The South Metropolitan Cemetery at West Norwood has received a £4.6m National Lottery grant to save many of its listed monuments from ruin and support a series of exciting community activities. The grant, awarded jointly by the Heritage Lottery Fund and the Big Lottery Fund, will be topped up by £2.1m from Lambeth Council and the Friends of West Norwood Cemetery (FoWNC) to bring the total investment to £6.7m.
Grade II listed
One of London’s large ‘Magnificent Seven’ cemeteries, West Norwood was established in 1836 to relieve the overcrowding in small parish graveyards caused by the huge population growth in the Capital during the 19th Century. The Grade II* listed cemetery was the first in the UK to be designed in the Gothic Revival style.
What work will be done?
The project was developed by the FoWNC and Lambeth Council following two years of local consultation and specialist input. Outcomes will include:
- 16 listed monuments on Historic England’s ‘Heritage at Risk’ register repaired and conserved.
- two new pedestrian entrances installed to increase accessibility to the cemetery
- repairs to the cemetery’s infrastructure including pathways, drainage, and boundary walls
- improved signage and wayfinding
- conversion and extension of the existing lodge to include a visitor centre, that will also be available for community use
- the creation of two apprenticeships
- a broad programme of activities and opportunities for volunteering.
- increased management to enhance the cemetery’s biodiversity
St Stephen’s Chapel
In addition to other monument restoration work, the Grade II* listed St Stephen’s Chapel within the Greek enclosure is to be repaired and conserved, and accessibility improved, to bring it into community use. As part of this work, the responsibility for the enclosure will transfer to Lambeth Council from the Greek Cemetery Enclosures Trust.
All of these improvements will be delivered whilst continuing to operate as an active cemetery and crematorium.
Friends of the Cemetery
Prof Robert Flanagan, Chair of the Friends of West Norwood Cemetery, said: “This grant marks a highpoint in our work to preserve and enhance the cemetery. The improvements that this grant will bring will continue the conservation programme that we initiated some 30 years ago and that has been supported by Lambeth Council over the last 15 years. Whilst we can never reinstate all the lost memorials, in time the cemetery will be returned to something approaching its former appearance and an income stream developed to ensure its continued care and maintenance.”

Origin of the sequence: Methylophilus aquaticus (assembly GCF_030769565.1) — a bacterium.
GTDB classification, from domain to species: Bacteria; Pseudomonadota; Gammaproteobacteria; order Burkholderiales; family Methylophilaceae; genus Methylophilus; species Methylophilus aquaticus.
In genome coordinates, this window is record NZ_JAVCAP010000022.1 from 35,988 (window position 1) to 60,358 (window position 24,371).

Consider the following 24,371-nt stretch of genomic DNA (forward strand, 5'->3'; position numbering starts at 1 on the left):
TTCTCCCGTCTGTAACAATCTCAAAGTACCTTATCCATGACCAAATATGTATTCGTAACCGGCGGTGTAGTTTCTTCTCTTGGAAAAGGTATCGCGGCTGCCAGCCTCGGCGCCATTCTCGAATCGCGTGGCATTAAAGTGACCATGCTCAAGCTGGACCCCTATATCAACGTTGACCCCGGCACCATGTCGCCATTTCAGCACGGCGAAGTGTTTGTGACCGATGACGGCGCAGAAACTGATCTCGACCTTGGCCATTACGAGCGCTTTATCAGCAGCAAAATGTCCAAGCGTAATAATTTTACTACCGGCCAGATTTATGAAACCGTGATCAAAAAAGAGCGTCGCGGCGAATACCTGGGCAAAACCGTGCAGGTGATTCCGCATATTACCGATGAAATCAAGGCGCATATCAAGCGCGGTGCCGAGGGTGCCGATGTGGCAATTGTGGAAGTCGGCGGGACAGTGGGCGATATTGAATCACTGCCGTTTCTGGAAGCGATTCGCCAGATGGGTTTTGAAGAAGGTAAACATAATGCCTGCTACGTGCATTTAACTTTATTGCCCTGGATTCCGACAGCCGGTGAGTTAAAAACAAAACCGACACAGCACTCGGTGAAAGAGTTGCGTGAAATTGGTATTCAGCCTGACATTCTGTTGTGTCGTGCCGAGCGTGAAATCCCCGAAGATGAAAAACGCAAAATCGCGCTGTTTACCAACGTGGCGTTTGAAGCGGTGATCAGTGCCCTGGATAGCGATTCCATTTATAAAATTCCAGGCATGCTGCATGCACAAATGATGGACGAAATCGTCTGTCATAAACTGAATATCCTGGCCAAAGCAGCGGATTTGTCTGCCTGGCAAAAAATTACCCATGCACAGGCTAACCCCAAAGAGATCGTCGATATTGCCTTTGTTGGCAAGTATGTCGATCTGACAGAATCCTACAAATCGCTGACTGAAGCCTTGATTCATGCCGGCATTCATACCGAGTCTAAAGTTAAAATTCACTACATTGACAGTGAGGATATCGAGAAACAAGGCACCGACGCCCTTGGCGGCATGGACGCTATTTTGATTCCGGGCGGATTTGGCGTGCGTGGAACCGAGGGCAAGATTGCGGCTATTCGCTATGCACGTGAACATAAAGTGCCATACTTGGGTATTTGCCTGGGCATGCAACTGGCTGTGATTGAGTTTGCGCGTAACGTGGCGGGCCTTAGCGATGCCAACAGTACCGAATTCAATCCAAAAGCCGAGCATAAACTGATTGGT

Word from the Cabinet
Cllr Sonia Winifred, Lambeth Council Cabinet Member for Equalities & Culture, said: “This is wonderful news and will ensure that the historic, cultural, ecological and archaeological significance of West Norwood Cemetery will be preserved and protected. I’m excited to see the cemetery evolve into something for the whole community to explore – it’s more than just a cemetery, it’s a place to learn, relax, contemplate life and get some peace and quiet in the middle of our great city. I’m delighted to be working so closely with the Friends group on this project that will allow West Norwood Cemetery to return to its former glory and deliver its full potential.”
The Heritage Lottery Fund’s CEO Ros Kerslake said, on behalf of the Heritage Lottery Fund and Big Lottery Fund: “This National Lottery investment will safeguard West Norwood Cemetery’s significant heritage and transform what it can offer as a space for urban nature and wildlife. Whilst its stories and monuments shine a light on the past, the cemetery’s worth as a community space means that it will play a valuable and expanded role today”.
Elizabeth Whitbourn, from Historic England, said: “We’re delighted to hear this news. West Norwood Cemetery is a remarkable site, with an outstanding collection of C19 and early C20 funerary monuments which tell fascinating stories and provide a poignant glimpse into our past. This grant will prioritise conservation of some of the most threatened monuments on Historic England’s Heritage at Risk Register.”
Those buried in the cemetery include Mrs Isabella Beeton, Sir Henry Bessemer, William Burges, Edward Colman, Thomas Cubitt, Sir William Cubitt, Sir Henry Doulton, John Lawson Johnston (‘Mr Bovril’), Thomas Letts, Gilbert Hastings Macdermott, Dr Gideon Mantell, Dr William Marsden, Frederick Nettlefold, Sir Hiram Maxim, Baron Paul de Reuter, David Roberts RA, Felix Slade, Charles Haddon Spurgeon, Sir Henry Tate, and Joseph Whitaker.
National Lottery and public parks
Since 1996, more than £950million raised by National Lottery players has been used to support the regeneration, conservation and increased enjoyment of public parks and cemeteries across the UK. Find out more about how to apply at https://www.hlf.org.uk/looking-funding/what-we-fund/landscapes-parks-nature/parks
About the Heritage Lottery Fund
Thanks to National Lottery players, we invest money to help people across the UK explore, enjoy and protect the heritage they care about – from the archaeology under our feet to the historic parks and buildings we love, from precious memories and collections to rare wildlife. www.hlf.org.uk. Follow us on Twitter, Facebook and Instagram and use #NationalLottery and #HLFsupported.